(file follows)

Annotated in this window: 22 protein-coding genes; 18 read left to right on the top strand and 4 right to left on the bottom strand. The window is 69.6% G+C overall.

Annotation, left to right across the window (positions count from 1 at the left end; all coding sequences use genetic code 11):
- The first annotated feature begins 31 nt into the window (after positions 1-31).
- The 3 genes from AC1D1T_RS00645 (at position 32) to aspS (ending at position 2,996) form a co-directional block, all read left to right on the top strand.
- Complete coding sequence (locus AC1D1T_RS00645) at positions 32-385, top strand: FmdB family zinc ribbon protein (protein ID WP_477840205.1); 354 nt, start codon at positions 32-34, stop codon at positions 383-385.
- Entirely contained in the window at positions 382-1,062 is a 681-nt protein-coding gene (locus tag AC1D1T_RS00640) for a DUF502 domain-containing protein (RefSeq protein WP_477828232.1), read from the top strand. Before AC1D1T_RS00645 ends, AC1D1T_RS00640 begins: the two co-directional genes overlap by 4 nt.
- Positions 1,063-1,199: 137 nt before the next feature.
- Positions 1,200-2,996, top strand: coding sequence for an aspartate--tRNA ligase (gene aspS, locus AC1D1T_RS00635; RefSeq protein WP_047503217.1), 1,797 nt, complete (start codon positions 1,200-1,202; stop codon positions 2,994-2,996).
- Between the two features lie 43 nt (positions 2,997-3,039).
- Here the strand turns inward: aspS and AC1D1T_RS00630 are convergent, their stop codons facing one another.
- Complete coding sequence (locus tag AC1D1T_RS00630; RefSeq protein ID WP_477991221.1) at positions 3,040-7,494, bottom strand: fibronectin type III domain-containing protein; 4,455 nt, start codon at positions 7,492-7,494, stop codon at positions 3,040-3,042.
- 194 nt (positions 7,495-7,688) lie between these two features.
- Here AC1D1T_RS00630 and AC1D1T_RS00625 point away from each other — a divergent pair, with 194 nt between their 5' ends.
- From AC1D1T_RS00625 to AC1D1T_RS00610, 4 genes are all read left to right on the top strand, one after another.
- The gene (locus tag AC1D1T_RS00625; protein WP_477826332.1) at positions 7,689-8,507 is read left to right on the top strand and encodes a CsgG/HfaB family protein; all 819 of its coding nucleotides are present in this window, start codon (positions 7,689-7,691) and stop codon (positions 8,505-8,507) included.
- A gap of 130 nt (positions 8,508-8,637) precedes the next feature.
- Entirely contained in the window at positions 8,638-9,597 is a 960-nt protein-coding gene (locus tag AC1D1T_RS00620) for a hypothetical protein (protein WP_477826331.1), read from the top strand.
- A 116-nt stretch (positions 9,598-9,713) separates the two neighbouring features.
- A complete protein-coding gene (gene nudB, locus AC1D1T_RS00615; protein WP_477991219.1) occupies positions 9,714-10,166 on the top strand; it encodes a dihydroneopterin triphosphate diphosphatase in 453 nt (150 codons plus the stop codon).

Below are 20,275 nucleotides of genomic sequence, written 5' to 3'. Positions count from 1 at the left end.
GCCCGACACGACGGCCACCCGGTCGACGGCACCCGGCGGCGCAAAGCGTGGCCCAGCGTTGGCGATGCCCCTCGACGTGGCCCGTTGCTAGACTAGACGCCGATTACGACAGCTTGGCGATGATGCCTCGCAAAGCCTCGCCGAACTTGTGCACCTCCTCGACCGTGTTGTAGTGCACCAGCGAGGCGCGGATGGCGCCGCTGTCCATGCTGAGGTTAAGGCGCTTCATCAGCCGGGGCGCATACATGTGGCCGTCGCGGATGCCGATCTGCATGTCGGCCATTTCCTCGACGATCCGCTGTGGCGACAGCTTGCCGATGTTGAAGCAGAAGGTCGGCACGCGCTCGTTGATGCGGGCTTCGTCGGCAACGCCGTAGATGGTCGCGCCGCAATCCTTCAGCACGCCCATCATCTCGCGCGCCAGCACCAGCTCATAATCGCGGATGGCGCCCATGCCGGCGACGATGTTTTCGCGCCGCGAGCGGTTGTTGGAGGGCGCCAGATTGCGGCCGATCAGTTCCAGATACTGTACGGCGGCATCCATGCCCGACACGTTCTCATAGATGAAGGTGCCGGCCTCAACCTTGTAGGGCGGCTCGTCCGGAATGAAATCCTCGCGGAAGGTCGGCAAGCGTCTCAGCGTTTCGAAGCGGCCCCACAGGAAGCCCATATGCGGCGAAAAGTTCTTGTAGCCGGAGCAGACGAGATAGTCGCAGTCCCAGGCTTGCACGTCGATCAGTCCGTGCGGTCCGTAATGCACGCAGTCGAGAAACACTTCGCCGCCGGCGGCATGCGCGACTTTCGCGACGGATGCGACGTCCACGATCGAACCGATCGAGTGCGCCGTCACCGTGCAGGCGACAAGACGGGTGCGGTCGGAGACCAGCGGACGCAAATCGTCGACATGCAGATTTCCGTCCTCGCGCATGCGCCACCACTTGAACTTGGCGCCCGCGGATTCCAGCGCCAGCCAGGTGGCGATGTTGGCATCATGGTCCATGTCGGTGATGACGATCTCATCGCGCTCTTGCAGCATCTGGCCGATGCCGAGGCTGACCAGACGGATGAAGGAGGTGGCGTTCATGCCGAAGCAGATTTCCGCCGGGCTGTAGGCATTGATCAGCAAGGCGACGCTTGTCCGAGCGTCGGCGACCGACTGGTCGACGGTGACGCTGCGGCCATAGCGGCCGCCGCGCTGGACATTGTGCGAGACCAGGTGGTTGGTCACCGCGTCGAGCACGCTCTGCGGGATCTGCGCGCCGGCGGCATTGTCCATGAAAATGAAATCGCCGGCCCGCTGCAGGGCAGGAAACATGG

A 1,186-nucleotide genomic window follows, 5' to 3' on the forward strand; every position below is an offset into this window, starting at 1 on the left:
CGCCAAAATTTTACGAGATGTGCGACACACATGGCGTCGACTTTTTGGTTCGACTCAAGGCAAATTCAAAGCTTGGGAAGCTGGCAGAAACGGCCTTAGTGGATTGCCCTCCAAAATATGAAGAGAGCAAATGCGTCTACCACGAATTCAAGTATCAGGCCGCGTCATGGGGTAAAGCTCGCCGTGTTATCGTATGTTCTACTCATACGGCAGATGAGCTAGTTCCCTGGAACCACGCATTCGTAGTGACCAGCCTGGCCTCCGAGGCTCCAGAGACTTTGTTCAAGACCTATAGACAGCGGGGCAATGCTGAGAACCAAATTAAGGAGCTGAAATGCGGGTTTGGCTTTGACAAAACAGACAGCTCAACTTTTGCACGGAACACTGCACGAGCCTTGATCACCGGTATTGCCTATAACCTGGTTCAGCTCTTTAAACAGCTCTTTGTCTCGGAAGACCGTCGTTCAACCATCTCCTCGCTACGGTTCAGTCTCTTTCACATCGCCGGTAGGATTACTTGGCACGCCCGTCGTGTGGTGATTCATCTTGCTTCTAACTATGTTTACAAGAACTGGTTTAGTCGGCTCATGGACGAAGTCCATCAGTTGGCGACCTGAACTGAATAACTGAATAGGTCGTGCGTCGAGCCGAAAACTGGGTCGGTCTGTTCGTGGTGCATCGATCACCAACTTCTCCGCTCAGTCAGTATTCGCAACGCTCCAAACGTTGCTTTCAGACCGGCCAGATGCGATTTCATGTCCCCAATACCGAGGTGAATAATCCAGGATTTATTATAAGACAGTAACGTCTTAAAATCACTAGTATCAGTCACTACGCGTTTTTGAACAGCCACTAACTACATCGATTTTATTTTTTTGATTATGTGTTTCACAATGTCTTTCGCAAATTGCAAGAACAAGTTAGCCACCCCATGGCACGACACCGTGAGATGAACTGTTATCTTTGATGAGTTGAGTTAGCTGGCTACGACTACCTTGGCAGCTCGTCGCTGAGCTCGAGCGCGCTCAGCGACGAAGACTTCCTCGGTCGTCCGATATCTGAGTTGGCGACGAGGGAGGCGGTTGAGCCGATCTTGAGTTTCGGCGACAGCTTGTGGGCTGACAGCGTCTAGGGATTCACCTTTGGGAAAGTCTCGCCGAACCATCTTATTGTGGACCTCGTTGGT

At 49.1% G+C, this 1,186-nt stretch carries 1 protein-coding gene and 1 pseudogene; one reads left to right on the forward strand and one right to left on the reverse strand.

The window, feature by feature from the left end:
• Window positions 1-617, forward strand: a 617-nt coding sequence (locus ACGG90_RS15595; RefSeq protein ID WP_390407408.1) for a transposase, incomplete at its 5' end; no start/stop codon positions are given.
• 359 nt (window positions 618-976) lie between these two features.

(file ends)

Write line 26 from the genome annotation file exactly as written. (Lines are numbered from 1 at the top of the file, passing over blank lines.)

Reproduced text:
• Window positions 1-617, forward strand: a 617-nt coding sequence (locus ACGG90_RS15595; RefSeq protein ID WP_390407408.1) for a transposase, incomplete at its 5' end; no start/stop codon positions are given.